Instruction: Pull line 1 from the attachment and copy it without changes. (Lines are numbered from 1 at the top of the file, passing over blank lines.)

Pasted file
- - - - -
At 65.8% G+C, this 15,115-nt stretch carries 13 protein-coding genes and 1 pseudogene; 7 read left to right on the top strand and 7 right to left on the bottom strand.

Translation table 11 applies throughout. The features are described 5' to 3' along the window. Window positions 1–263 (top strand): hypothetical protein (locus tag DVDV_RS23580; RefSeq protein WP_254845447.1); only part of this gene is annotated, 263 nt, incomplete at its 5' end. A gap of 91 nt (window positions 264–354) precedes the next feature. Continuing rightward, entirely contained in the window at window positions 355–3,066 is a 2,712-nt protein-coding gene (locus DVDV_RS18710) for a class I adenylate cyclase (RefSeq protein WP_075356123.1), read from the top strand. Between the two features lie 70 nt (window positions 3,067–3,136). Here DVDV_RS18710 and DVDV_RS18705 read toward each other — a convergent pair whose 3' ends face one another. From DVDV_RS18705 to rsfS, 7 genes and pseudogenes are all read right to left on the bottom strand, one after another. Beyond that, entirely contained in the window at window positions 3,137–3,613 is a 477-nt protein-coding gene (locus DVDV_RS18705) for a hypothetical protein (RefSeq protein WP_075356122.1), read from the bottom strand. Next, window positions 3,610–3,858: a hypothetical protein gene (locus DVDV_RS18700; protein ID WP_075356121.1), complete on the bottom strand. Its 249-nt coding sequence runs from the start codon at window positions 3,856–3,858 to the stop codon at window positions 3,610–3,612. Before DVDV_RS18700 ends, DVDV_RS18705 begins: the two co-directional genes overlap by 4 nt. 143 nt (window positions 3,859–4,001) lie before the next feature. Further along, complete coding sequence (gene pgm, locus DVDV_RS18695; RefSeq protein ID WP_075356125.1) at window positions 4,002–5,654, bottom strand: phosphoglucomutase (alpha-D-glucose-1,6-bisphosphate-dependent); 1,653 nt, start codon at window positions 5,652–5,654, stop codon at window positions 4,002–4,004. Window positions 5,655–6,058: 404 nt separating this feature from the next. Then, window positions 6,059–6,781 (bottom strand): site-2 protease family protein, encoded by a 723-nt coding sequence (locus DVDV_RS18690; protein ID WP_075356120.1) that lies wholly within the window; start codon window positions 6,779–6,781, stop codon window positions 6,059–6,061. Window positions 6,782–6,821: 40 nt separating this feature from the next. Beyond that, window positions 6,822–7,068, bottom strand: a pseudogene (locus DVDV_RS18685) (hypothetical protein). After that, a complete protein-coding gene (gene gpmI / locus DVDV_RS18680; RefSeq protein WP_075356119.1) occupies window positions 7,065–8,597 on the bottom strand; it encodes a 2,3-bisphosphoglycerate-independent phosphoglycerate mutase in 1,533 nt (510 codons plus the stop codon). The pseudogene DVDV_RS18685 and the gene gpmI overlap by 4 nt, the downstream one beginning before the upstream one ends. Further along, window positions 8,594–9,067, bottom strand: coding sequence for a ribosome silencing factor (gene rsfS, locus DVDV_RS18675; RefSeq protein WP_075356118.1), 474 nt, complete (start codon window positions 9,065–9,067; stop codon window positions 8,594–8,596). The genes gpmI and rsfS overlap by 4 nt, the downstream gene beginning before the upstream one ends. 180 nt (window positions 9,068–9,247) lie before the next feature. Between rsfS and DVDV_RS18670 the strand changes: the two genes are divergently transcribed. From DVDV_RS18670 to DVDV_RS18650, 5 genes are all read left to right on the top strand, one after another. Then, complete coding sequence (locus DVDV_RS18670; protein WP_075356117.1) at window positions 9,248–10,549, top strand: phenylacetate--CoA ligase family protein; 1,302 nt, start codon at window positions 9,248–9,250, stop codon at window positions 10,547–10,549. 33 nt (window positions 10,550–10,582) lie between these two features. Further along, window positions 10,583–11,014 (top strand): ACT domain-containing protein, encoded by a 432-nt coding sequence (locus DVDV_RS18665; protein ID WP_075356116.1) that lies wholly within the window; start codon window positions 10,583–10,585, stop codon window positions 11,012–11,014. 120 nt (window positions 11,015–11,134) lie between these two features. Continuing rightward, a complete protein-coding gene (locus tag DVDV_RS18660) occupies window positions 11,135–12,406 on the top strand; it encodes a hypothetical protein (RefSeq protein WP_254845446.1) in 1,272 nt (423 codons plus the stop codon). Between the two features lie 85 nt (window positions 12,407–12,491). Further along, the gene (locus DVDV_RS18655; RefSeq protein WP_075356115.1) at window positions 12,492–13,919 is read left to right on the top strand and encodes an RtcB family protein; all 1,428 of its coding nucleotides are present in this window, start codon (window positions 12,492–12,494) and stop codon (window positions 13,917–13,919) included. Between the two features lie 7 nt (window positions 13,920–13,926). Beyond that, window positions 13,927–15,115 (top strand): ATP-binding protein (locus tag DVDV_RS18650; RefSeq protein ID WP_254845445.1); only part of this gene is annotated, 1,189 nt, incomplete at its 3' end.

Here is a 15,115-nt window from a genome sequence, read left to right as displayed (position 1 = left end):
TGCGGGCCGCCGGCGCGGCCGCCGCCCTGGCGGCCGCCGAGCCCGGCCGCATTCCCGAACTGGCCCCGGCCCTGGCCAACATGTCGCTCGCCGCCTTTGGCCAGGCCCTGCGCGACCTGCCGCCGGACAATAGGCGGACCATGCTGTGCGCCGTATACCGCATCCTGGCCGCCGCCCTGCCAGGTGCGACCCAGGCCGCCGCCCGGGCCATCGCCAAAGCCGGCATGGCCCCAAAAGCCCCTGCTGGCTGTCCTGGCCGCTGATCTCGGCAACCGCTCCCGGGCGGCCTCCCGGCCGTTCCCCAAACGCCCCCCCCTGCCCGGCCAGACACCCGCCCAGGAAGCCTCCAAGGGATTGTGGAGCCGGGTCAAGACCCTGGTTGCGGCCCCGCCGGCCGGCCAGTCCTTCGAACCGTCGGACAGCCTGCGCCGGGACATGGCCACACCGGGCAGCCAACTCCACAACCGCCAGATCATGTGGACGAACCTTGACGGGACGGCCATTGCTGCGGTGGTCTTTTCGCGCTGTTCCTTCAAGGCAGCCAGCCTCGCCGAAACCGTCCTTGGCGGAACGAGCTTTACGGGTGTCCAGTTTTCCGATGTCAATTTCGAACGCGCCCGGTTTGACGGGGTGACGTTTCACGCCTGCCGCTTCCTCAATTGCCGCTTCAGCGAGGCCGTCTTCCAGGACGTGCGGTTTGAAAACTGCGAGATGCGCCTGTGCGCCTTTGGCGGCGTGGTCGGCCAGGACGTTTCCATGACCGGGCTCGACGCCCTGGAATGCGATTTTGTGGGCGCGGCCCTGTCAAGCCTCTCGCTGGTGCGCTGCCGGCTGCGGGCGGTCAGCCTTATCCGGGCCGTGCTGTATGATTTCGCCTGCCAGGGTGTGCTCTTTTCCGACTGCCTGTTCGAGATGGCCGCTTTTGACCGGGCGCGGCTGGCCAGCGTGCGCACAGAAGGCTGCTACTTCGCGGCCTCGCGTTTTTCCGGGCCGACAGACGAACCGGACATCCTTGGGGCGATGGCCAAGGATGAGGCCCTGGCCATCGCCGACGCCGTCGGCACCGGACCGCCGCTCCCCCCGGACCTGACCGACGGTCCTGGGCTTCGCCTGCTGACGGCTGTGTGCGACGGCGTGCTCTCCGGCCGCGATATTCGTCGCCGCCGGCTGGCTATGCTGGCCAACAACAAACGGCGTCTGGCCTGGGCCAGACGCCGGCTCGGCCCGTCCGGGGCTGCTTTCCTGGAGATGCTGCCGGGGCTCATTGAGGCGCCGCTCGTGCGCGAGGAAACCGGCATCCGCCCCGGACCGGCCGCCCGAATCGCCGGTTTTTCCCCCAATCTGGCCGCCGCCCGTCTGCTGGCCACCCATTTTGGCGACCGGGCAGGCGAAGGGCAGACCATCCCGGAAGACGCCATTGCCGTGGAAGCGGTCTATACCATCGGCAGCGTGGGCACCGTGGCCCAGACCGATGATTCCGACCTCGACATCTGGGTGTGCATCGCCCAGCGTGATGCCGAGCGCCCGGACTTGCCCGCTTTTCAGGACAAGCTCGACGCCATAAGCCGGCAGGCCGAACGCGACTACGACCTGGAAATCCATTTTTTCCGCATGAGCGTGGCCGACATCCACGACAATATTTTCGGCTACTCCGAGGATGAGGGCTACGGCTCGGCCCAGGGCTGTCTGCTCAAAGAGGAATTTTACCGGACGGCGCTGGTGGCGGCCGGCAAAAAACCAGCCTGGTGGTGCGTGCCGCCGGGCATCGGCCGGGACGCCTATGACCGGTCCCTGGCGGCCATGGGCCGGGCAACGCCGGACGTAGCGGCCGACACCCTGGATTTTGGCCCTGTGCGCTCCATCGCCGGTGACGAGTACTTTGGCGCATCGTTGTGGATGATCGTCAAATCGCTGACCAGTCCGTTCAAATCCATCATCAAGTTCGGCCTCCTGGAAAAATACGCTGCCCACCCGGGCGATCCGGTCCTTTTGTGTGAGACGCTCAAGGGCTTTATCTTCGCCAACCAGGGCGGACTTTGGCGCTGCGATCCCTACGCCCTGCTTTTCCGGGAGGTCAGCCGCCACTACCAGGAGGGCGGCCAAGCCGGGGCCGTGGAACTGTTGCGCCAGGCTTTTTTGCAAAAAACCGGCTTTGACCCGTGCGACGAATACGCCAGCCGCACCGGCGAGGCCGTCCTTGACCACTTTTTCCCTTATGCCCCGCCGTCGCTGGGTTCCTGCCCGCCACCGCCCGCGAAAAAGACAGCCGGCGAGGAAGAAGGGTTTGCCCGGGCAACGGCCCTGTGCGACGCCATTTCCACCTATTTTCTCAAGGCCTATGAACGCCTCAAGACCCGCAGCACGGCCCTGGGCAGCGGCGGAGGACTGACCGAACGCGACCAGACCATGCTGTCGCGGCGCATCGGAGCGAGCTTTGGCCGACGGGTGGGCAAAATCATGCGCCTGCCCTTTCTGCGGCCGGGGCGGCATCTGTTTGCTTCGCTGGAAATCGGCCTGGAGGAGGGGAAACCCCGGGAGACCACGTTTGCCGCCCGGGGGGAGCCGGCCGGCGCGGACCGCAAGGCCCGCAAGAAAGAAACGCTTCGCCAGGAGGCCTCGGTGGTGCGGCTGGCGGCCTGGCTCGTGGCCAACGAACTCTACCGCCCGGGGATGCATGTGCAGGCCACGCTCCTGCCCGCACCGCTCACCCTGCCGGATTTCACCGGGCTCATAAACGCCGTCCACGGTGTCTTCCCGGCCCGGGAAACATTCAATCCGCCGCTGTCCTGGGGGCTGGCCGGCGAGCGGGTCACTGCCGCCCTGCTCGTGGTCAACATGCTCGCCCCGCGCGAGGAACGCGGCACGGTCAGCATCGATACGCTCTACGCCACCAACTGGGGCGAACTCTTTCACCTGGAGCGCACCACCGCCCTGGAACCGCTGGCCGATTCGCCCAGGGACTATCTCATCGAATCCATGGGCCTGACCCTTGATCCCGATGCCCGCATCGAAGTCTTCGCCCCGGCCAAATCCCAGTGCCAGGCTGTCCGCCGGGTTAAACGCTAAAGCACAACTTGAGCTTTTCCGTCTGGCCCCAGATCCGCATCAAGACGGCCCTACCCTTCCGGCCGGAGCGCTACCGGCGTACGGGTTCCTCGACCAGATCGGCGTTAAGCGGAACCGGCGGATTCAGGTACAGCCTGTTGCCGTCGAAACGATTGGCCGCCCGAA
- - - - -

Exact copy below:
At 65.8% G+C, this 15,115-nt stretch carries 13 protein-coding genes and 1 pseudogene; 7 read left to right on the top strand and 7 right to left on the bottom strand.